|In 1993 Dreyblatt built an
object for an exhibition at the Ozwei Gallery in
Berlin which I called the "Great
Archive" (Das Große Archiv), in which he
attempted to objectify "hypertext" as a
three-dimensional image. A black box
approximately 1.5m. high, .4m. wide and 1.2m.
long and painted black, is divided by four
lateral sheets of Plexiglas sandwiching clear
plastic sheets inscribed from edge to edge with
layers of finely printed texts. (The uppermost
text layer being the top of the box). The layers
of texts are illuminated from below. The texts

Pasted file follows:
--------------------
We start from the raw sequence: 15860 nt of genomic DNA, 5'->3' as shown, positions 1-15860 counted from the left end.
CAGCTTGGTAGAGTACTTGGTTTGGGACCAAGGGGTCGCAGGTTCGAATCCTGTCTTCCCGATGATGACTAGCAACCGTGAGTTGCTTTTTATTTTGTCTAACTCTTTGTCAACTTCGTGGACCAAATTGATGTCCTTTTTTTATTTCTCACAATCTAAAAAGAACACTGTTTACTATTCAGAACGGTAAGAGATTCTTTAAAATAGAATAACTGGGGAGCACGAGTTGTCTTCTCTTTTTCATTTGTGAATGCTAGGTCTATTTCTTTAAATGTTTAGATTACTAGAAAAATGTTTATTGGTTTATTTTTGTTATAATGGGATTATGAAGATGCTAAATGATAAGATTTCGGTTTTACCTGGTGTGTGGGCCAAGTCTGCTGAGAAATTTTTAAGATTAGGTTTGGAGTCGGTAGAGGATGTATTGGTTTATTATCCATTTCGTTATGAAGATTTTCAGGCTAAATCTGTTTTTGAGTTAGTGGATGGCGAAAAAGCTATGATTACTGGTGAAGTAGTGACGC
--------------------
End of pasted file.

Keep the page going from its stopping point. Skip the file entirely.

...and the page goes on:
were constructed from the tens of thousands of
biographical fragments which he renovated from
the "Who's Who in
Central & East Europe".
As one peers into this "sea of
information", it is as if one stares into a
bottomless well filled with layers of floating texts in
depth. One focuses with one's eyes on any given text
fragment on a given level, as the other text levels
defocus and blur. one's attention might wander to a
deeper or nearer fragment, the eyes continually
refocusing as one isolates and "links" a
related or unrelated name or phrase. It was his intention
here to realize, in three dimensions, a
"hypertext" as a metaphorical space which
contains in compressed form a database of all mankind.
This "Great Archive" was first shown with an
exhibition by Arnold Dreyblatt in the Ozwei Gallery
in Berlin, and has also been shown at the Jewish Museum
in Vienna and the National Gallery in Prague.